Antonya Nelson's seductive stories follow women and men in and out of freedom and commitment.
Antonya Nelson's fiction reminds you of what it's like to encounter a gifted storyteller who has a story to tell, who knows precisely how to tell it, and who understands what makes a narrative seem natural, simple—and as complex as life itself. The 13 assured and beguiling tales in her new collection, Female Trouble (Scribner), start off straightforwardly enough. A divorced woman revisiting her Kansas hometown recalls the mythical girl she and her high school friends invented to act out their unruly adolescent impulses and desires. A woman initiates a predictably brief romance with a young man she spots stealing a CD at a neighborhood yard sale. A new mother with marital problems of her own becomes the confidante of a husband and wife, each of whom is involved in a passionate, adulterous affair.
But by the time these stories begin to follow unexpected plot turns and expand beyond a particular moment to encompass the entire life of an individual or a family, you may find yourself in a very different place than wherever you'd imagined Antonya Nelson was leading you. Though her tone is low-key, her characters are playing for extremely high stakes as they walk the dizzying high wire between freedom and commitment, between domestic comfort and erotic adventure. Several stories feature suicides and near-suicides, literal and metaphorical rescues from physical harm and from the even more perilous depths of grief and despair. Nelson writes with special acuity about sibling relationships, about the weight of generations and of blood ties so powerful that every gesture and conversation is illuminated and shadowed by the light of a shared childhood and of everything that has happened since.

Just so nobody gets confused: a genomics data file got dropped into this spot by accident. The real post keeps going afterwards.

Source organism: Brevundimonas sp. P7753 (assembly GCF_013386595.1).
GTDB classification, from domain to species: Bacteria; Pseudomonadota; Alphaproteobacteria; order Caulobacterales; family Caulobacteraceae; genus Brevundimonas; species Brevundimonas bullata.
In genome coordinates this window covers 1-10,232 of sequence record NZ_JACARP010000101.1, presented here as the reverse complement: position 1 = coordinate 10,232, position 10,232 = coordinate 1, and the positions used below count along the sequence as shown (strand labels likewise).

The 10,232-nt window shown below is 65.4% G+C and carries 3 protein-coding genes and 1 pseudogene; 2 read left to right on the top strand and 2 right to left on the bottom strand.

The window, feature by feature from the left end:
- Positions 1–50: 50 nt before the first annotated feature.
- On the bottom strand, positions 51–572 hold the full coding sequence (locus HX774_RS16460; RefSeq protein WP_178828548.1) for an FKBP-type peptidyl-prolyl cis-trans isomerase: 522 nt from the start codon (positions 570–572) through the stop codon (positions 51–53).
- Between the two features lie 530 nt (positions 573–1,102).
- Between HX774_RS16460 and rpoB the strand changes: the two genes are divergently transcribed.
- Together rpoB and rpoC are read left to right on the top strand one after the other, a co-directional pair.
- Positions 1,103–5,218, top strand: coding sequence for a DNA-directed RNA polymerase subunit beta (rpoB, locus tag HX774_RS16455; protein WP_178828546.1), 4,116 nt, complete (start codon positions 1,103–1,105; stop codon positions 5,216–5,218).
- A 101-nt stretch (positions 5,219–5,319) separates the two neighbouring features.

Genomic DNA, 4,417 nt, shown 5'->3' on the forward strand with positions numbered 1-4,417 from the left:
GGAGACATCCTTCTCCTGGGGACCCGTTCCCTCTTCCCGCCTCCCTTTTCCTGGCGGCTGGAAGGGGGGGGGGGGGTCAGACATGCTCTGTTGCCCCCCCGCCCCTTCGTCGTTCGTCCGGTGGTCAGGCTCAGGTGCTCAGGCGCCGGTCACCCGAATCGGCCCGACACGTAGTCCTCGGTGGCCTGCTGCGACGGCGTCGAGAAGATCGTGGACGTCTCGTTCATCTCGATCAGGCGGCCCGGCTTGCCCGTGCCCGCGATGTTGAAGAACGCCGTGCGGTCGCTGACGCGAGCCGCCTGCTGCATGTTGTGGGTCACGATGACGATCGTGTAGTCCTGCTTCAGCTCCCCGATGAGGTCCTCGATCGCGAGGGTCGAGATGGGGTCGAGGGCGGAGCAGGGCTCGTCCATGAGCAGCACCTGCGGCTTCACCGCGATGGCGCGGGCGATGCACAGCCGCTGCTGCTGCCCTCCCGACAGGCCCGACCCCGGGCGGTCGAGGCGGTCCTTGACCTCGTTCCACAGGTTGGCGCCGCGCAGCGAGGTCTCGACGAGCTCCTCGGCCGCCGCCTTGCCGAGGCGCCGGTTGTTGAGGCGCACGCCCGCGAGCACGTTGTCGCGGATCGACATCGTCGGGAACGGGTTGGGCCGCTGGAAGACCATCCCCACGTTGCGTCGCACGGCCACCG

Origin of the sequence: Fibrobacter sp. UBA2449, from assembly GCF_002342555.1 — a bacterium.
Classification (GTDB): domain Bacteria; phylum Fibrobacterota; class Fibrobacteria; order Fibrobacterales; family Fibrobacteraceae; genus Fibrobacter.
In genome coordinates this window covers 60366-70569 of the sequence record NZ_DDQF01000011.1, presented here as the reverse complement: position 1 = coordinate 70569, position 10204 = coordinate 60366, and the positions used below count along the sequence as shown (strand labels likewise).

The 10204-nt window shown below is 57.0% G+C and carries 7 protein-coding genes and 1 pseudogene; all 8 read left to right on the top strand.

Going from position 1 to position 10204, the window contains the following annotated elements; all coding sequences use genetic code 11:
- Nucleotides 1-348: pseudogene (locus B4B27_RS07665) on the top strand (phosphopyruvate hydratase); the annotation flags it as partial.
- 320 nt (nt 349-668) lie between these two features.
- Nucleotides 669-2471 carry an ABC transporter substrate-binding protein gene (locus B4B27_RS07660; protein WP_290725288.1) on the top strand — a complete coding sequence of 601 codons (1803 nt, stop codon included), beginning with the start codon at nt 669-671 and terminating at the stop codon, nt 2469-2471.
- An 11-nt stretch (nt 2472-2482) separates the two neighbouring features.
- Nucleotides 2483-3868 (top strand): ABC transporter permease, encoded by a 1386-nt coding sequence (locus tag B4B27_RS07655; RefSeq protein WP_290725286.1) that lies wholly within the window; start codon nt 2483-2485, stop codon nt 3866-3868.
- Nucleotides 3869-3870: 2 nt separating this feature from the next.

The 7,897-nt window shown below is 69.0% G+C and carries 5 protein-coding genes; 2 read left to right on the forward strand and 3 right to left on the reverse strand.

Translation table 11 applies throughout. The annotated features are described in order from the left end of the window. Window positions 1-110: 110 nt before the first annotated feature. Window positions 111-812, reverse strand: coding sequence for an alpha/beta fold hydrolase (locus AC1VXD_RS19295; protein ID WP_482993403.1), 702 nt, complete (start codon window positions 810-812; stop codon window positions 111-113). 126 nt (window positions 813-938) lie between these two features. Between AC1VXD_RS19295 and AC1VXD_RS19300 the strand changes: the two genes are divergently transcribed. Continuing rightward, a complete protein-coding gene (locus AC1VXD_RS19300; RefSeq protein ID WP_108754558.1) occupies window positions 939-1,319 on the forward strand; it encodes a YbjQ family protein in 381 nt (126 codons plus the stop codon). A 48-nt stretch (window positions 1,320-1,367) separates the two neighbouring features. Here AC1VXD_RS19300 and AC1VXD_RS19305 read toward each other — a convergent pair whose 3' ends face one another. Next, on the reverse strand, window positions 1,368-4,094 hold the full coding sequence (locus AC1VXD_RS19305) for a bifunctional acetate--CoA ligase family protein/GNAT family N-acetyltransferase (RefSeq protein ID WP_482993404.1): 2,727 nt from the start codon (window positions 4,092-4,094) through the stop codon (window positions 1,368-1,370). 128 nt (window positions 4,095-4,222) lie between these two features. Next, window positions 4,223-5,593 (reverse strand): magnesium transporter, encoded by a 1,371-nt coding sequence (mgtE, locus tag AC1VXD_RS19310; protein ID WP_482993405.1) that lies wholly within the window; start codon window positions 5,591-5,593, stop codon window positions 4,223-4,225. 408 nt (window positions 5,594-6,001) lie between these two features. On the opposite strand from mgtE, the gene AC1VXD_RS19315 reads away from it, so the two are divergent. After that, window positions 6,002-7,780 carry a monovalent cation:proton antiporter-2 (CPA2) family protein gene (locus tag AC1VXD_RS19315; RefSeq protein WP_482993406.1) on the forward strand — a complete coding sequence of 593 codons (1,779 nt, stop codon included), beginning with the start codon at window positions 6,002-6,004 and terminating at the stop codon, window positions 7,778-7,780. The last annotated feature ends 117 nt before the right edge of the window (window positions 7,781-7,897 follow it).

But finally, what's most appealing about these stories is their perceptiveness—the flashes of intuition and of quick, almost offhand wisdom about how we live now and about the countless small experiences, assumptions, misunderstandings and memories that go into making us who we are. In the title story, a man recalling an old romance wonders: "Was there a word for the way you winced, recalling a former affection, that place in your rib cage that briefly collapsed, your glance that no longer lingered but skimmed over her face like a skipped stone over water?" If there were such a word, Antonya Nelson would surely be the one to find it. — Francine Prose
From the April 2002 issue of O, The Oprah Magazine
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